By GreatSchools Staff
Science isn’t just a body of knowledge — it's a way of acquiring scientific concepts and principles, and the best elementary school programs get students interested in investigating the world around them. As children learn facts and vocabulary, they develop the ability to ask scientific questions, plan experiments to answer these questions, and develop reasonable explanations based on their observations.
Science standards vary widely from state to state and school to school, but the thinking skills taught by science are universal. Most elementary schoolers will get an introduction to sound, electricity, plants, animals, and the three states of matter (solid, liquid, and gas). The National Science Education Standards — the jumping-off place for many states — lists important topics and thinking skills for kindergarten through high school.
The topics below are examples taken from several states and therefore merely guidelines. To see how your child's schoolwork compares, check out your state's science standards.
Expect second graders to learn about the world around them through observation and experimentation. They’ll learn to make more detailed observations and conclusions, using real world data to help validate hypotheses. Second-grade teachers cover the following topics:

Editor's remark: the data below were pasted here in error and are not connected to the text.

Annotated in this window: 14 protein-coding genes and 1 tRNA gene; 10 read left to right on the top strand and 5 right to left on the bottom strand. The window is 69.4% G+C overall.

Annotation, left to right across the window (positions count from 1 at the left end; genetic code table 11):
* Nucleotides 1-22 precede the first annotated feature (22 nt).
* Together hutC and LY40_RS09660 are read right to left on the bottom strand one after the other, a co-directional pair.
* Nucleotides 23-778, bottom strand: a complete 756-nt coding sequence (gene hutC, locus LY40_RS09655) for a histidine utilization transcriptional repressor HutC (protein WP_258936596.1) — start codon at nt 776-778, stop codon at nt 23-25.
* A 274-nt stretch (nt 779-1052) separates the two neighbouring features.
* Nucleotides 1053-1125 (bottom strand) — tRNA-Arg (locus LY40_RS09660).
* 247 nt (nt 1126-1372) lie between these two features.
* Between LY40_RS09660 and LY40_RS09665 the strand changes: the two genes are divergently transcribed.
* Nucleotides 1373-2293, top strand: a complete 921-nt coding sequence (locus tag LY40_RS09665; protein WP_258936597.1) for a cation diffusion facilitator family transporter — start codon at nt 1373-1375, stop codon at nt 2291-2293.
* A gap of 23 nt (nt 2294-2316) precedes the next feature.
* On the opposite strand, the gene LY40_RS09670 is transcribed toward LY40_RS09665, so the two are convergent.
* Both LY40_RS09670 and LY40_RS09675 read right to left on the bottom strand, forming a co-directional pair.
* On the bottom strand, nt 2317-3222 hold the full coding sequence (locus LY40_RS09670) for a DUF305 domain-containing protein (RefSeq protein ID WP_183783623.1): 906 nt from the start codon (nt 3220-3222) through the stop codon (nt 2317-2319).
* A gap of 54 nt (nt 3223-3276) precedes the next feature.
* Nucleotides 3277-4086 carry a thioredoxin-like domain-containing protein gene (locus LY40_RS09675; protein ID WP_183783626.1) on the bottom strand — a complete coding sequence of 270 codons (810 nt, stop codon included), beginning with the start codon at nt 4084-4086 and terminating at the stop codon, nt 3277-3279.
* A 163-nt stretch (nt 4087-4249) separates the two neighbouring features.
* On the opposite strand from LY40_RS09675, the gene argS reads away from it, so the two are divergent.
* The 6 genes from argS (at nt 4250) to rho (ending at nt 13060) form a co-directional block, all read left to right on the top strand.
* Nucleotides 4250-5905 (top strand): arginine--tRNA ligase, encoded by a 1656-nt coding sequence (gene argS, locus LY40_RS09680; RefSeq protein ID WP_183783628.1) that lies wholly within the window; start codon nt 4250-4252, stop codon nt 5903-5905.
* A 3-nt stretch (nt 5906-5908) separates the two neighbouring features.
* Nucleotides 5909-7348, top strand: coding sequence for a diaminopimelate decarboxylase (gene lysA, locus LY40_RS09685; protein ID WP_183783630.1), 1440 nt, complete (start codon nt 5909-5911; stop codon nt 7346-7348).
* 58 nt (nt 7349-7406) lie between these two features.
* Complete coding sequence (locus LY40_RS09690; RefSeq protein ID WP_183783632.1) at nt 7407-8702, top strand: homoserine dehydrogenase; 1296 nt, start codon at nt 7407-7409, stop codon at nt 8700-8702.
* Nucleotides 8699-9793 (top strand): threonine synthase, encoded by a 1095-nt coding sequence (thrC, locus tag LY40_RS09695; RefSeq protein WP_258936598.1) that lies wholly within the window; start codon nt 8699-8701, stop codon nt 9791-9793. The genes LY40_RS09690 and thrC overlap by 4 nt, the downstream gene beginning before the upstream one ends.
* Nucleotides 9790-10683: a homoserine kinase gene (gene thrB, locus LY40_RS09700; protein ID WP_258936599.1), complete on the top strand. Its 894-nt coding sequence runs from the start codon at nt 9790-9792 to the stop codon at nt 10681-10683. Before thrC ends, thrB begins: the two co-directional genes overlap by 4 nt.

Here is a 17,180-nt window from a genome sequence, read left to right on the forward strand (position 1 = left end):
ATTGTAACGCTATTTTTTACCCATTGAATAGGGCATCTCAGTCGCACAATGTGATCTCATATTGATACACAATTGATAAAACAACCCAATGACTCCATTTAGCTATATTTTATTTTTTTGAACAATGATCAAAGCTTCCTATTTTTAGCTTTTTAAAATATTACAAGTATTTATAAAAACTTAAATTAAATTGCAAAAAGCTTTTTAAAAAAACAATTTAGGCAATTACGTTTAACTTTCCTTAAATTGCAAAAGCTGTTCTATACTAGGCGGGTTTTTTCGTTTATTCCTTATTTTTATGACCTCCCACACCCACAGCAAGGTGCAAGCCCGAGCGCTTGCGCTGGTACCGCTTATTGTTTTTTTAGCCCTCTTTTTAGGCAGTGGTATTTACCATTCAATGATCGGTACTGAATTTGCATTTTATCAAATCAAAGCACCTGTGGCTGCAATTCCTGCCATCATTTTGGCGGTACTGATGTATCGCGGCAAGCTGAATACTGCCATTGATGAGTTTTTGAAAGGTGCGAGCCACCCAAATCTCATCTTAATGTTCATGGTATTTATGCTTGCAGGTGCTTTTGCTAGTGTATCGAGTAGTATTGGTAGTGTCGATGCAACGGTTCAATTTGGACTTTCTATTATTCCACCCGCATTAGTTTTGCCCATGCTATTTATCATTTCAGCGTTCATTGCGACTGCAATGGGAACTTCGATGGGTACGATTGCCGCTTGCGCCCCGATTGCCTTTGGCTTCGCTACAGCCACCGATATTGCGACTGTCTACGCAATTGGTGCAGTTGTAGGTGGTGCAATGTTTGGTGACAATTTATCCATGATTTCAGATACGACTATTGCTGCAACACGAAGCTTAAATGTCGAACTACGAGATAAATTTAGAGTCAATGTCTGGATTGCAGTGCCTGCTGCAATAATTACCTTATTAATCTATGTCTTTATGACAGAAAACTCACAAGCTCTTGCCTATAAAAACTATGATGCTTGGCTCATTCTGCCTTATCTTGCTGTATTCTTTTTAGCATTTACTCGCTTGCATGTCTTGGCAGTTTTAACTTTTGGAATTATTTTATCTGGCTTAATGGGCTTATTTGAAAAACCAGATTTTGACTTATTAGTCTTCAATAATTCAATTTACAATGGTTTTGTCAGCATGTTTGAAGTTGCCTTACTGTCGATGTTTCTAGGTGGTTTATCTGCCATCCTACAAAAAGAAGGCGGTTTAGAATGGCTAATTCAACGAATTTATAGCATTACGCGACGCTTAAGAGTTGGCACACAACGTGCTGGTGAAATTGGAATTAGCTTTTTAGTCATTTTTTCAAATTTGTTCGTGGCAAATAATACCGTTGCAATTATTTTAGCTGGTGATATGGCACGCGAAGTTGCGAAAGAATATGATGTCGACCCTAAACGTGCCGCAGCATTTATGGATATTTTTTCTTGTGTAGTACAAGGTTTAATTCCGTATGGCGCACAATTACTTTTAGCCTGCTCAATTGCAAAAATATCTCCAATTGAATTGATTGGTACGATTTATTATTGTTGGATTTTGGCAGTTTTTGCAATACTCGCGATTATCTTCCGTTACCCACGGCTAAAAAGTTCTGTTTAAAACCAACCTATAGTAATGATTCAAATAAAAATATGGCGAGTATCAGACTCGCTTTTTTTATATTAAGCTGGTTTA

Second-grade teachers typically teach students to do experiments and record observations, both orally and in writing. Along with experimentation, books are also incorporated to encourage coherence and order to a child's scientific learning. A second-grade teacher might conduct an experiment that demonstrates how light travels in a straight line. A teacher might use magnets to illustrate magnetic fields and poles, and show how they are used in compasses to show direction.
Parents can expect their second-grade scientists to learn about the physical world. To understand that air actually has a weight, they might compare the weights of a full and empty balloon on a balance. Likewise, a teacher might introduce life cycles by setting up an area where students watch caterpillars spin cocoons and become butterflies.
More important than scientific facts at this stage is children’s ability to observe, ask questions, plan and do investigations, and record and communicate what they experience. The teacher might encourage students to investigate the circulatory system by asking them to put their hands on their chests to feel their heartbeats, comparing their heartbeat rates before and after exercise. Or a second grader might identify metamorphosis and various stages of life by observing tadpoles as they turn into frogs.
"In second grade, students tend to be more socially adept, and can be expected to work cooperatively in groups on planning, doing and reporting their science investigations," says Fred Stein, our science curriculum consultant.
Updated April 2010
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